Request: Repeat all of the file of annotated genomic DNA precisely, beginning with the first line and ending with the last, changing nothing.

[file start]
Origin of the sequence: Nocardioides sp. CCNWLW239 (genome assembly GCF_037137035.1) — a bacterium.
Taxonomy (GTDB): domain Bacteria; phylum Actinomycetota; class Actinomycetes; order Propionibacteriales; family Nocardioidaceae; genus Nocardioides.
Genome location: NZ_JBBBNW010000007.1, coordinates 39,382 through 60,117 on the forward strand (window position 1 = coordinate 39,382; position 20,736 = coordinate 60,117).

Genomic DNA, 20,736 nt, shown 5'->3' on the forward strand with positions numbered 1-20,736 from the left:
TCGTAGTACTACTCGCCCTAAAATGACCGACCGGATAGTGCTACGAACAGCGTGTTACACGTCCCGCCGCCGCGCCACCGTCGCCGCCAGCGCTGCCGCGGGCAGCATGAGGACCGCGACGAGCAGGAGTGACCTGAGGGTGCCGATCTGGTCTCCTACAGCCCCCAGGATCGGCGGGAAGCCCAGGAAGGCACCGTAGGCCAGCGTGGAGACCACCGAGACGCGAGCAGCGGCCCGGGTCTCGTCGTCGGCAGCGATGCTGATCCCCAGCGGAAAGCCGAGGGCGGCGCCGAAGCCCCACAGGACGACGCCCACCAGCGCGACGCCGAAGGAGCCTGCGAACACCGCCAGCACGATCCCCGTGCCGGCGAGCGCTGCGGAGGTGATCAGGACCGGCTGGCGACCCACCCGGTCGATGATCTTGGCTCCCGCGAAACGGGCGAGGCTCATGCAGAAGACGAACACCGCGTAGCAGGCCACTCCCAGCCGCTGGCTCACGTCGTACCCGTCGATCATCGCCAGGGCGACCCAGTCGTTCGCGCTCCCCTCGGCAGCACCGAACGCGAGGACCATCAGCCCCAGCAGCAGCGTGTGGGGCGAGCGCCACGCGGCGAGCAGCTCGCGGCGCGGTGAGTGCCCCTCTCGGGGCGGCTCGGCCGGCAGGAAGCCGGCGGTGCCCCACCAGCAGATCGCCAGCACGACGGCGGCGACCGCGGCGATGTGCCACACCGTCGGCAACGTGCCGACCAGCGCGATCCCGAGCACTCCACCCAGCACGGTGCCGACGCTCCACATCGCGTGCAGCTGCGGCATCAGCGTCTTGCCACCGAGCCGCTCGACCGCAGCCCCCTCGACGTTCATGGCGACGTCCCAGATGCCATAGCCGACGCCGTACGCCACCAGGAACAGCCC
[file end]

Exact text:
Origin of the sequence: Nocardioides sp. CCNWLW239 (genome assembly GCF_037137035.1) — a bacterium.
Taxonomy (GTDB): domain Bacteria; phylum Actinomycetota; class Actinomycetes; order Propionibacteriales; family Nocardioidaceae; genus Nocardioides.
Genome location: NZ_JBBBNW010000007.1, coordinates 39,382 through 60,117 on the forward strand (window position 1 = coordinate 39,382; position 20,736 = coordinate 60,117).

Genomic DNA, 20,736 nt, shown 5'->3' on the forward strand with positions numbered 1-20,736 from the left:
TCGTAGTACTACTCGCCCTAAAATGACCGACCGGATAGTGCTACGAACAGCGTGTTACACGTCCCGCCGCCGCGCCACCGTCGCCGCCAGCGCTGCCGCGGGCAGCATGAGGACCGCGACGAGCAGGAGTGACCTGAGGGTGCCGATCTGGTCTCCTACAGCCCCCAGGATCGGCGGGAAGCCCAGGAAGGCACCGTAGGCCAGCGTGGAGACCACCGAGACGCGAGCAGCGGCCCGGGTCTCGTCGTCGGCAGCGATGCTGATCCCCAGCGGAAAGCCGAGGGCGGCGCCGAAGCCCCACAGGACGACGCCCACCAGCGCGACGCCGAAGGAGCCTGCGAACACCGCCAGCACGATCCCCGTGCCGGCGAGCGCTGCGGAGGTGATCAGGACCGGCTGGCGACCCACCCGGTCGATGATCTTGGCTCCCGCGAAACGGGCGAGGCTCATGCAGAAGACGAACACCGCGTAGCAGGCCACTCCCAGCCGCTGGCTCACGTCGTACCCGTCGATCATCGCCAGGGCGACCCAGTCGTTCGCGCTCCCCTCGGCAGCACCGAACGCGAGGACCATCAGCCCCAGCAGCAGCGTGTGGGGCGAGCGCCACGCGGCGAGCAGCTCGCGGCGCGGTGAGTGCCCCTCTCGGGGCGGCTCGGCCGGCAGGAAGCCGGCGGTGCCCCACCAGCAGATCGCCAGCACGACGGCGGCGACCGCGGCGATGTGCCACACCGTCGGCAACGTGCCGACCAGCGCGATCCCGAGCACTCCACCCAGCACGGTGCCGACGCTCCACATCGCGTGCAGCTGCGGCATCAGCGTCTTGCCACCGAGCCGCTCGACCGCAGCCCCCTCGACGTTCATGGCGACGTCCCAGATGCCATAGCCGACGCCGTACGCCACCAGGAACAGCCC